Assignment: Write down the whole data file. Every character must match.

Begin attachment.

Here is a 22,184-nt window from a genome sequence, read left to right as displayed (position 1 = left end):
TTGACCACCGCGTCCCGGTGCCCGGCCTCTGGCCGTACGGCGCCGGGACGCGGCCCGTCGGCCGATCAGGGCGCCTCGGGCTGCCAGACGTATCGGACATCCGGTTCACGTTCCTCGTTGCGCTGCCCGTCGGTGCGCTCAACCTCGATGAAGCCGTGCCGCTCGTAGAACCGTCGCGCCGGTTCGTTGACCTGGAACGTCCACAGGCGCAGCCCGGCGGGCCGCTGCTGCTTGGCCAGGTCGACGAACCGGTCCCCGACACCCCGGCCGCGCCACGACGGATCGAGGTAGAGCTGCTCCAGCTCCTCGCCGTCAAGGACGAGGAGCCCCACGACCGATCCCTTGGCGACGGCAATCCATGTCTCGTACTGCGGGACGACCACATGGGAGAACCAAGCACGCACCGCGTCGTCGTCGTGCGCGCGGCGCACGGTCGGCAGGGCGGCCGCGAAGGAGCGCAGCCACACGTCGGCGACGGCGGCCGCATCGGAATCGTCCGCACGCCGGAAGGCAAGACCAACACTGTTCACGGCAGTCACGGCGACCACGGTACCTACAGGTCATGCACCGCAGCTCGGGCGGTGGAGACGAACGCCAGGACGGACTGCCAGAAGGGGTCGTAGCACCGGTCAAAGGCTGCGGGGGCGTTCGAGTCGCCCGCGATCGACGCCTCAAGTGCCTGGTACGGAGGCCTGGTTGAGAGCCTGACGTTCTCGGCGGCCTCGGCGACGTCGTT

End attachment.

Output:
Here is a 22,184-nt window from a genome sequence, read left to right as displayed (position 1 = left end):
TTGACCACCGCGTCCCGGTGCCCGGCCTCTGGCCGTACGGCGCCGGGACGCGGCCCGTCGGCCGATCAGGGCGCCTCGGGCTGCCAGACGTATCGGACATCCGGTTCACGTTCCTCGTTGCGCTGCCCGTCGGTGCGCTCAACCTCGATGAAGCCGTGCCGCTCGTAGAACCGTCGCGCCGGTTCGTTGACCTGGAACGTCCACAGGCGCAGCCCGGCGGGCCGCTGCTGCTTGGCCAGGTCGACGAACCGGTCCCCGACACCCCGGCCGCGCCACGACGGATCGAGGTAGAGCTGCTCCAGCTCCTCGCCGTCAAGGACGAGGAGCCCCACGACCGATCCCTTGGCGACGGCAATCCATGTCTCGTACTGCGGGACGACCACATGGGAGAACCAAGCACGCACCGCGTCGTCGTCGTGCGCGCGGCGCACGGTCGGCAGGGCGGCCGCGAAGGAGCGCAGCCACACGTCGGCGACGGCGGCCGCATCGGAATCGTCCGCACGCCGGAAGGCAAGACCAACACTGTTCACGGCAGTCACGGCGACCACGGTACCTACAGGTCATGCACCGCAGCTCGGGCGGTGGAGACGAACGCCAGGACGGACTGCCAGAAGGGGTCGTAGCACCGGTCAAAGGCTGCGGGGGCGTTCGAGTCGCCCGCGATCGACGCCTCAAGTGCCTGGTACGGAGGCCTGGTTGAGAGCCTGACGTTCTCGGCGGCCTCGGCGACGTCGTT